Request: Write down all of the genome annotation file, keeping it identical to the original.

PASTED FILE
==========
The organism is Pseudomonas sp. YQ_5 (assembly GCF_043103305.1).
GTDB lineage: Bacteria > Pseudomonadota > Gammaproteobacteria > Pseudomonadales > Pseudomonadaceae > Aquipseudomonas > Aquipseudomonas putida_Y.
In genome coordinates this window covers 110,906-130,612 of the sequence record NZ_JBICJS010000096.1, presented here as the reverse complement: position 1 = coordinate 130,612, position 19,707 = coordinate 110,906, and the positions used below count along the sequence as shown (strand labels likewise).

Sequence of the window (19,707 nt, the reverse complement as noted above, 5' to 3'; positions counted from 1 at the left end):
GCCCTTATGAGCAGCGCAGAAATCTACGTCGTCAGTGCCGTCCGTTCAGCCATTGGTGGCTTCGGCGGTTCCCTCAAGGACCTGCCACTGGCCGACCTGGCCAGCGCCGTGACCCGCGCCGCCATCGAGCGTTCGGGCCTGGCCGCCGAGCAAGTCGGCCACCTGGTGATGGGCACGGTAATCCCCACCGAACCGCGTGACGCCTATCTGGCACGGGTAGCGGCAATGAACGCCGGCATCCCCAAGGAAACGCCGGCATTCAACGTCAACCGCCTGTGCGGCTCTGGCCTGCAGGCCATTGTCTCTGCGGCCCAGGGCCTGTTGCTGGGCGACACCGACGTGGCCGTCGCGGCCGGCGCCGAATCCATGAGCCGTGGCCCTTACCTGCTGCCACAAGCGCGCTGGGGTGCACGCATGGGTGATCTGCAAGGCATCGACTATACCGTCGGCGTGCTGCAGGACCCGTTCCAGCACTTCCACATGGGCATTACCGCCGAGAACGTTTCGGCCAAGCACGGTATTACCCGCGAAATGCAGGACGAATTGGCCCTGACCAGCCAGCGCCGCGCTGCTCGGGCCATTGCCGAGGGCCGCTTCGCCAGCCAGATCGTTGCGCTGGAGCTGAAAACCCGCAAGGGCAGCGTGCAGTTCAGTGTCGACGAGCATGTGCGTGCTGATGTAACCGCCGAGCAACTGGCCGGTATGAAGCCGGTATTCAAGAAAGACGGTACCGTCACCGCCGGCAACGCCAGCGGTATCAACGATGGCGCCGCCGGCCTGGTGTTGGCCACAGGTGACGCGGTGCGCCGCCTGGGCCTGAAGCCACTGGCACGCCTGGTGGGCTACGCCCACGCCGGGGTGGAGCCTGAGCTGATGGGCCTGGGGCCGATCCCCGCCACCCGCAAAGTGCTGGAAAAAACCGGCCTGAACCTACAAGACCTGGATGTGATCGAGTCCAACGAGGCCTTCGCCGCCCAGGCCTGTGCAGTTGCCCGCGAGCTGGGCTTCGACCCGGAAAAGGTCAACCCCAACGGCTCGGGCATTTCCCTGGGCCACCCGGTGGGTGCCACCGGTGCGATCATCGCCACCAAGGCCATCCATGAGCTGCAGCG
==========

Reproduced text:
The organism is Pseudomonas sp. YQ_5 (assembly GCF_043103305.1).
GTDB lineage: Bacteria > Pseudomonadota > Gammaproteobacteria > Pseudomonadales > Pseudomonadaceae > Aquipseudomonas > Aquipseudomonas putida_Y.
In genome coordinates this window covers 110,906-130,612 of the sequence record NZ_JBICJS010000096.1, presented here as the reverse complement: position 1 = coordinate 130,612, position 19,707 = coordinate 110,906, and the positions used below count along the sequence as shown (strand labels likewise).

Sequence of the window (19,707 nt, the reverse complement as noted above, 5' to 3'; positions counted from 1 at the left end):
GCCCTTATGAGCAGCGCAGAAATCTACGTCGTCAGTGCCGTCCGTTCAGCCATTGGTGGCTTCGGCGGTTCCCTCAAGGACCTGCCACTGGCCGACCTGGCCAGCGCCGTGACCCGCGCCGCCATCGAGCGTTCGGGCCTGGCCGCCGAGCAAGTCGGCCACCTGGTGATGGGCACGGTAATCCCCACCGAACCGCGTGACGCCTATCTGGCACGGGTAGCGGCAATGAACGCCGGCATCCCCAAGGAAACGCCGGCATTCAACGTCAACCGCCTGTGCGGCTCTGGCCTGCAGGCCATTGTCTCTGCGGCCCAGGGCCTGTTGCTGGGCGACACCGACGTGGCCGTCGCGGCCGGCGCCGAATCCATGAGCCGTGGCCCTTACCTGCTGCCACAAGCGCGCTGGGGTGCACGCATGGGTGATCTGCAAGGCATCGACTATACCGTCGGCGTGCTGCAGGACCCGTTCCAGCACTTCCACATGGGCATTACCGCCGAGAACGTTTCGGCCAAGCACGGTATTACCCGCGAAATGCAGGACGAATTGGCCCTGACCAGCCAGCGCCGCGCTGCTCGGGCCATTGCCGAGGGCCGCTTCGCCAGCCAGATCGTTGCGCTGGAGCTGAAAACCCGCAAGGGCAGCGTGCAGTTCAGTGTCGACGAGCATGTGCGTGCTGATGTAACCGCCGAGCAACTGGCCGGTATGAAGCCGGTATTCAAGAAAGACGGTACCGTCACCGCCGGCAACGCCAGCGGTATCAACGATGGCGCCGCCGGCCTGGTGTTGGCCACAGGTGACGCGGTGCGCCGCCTGGGCCTGAAGCCACTGGCACGCCTGGTGGGCTACGCCCACGCCGGGGTGGAGCCTGAGCTGATGGGCCTGGGGCCGATCCCCGCCACCCGCAAAGTGCTGGAAAAAACCGGCCTGAACCTACAAGACCTGGATGTGATCGAGTCCAACGAGGCCTTCGCCGCCCAGGCCTGTGCAGTTGCCCGCGAGCTGGGCTTCGACCCGGAAAAGGTCAACCCCAACGGCTCGGGCATTTCCCTGGGCCACCCGGTGGGTGCCACCGGTGCGATCATCGCCACCAAGGCCATCCATGAGCTGCAGCG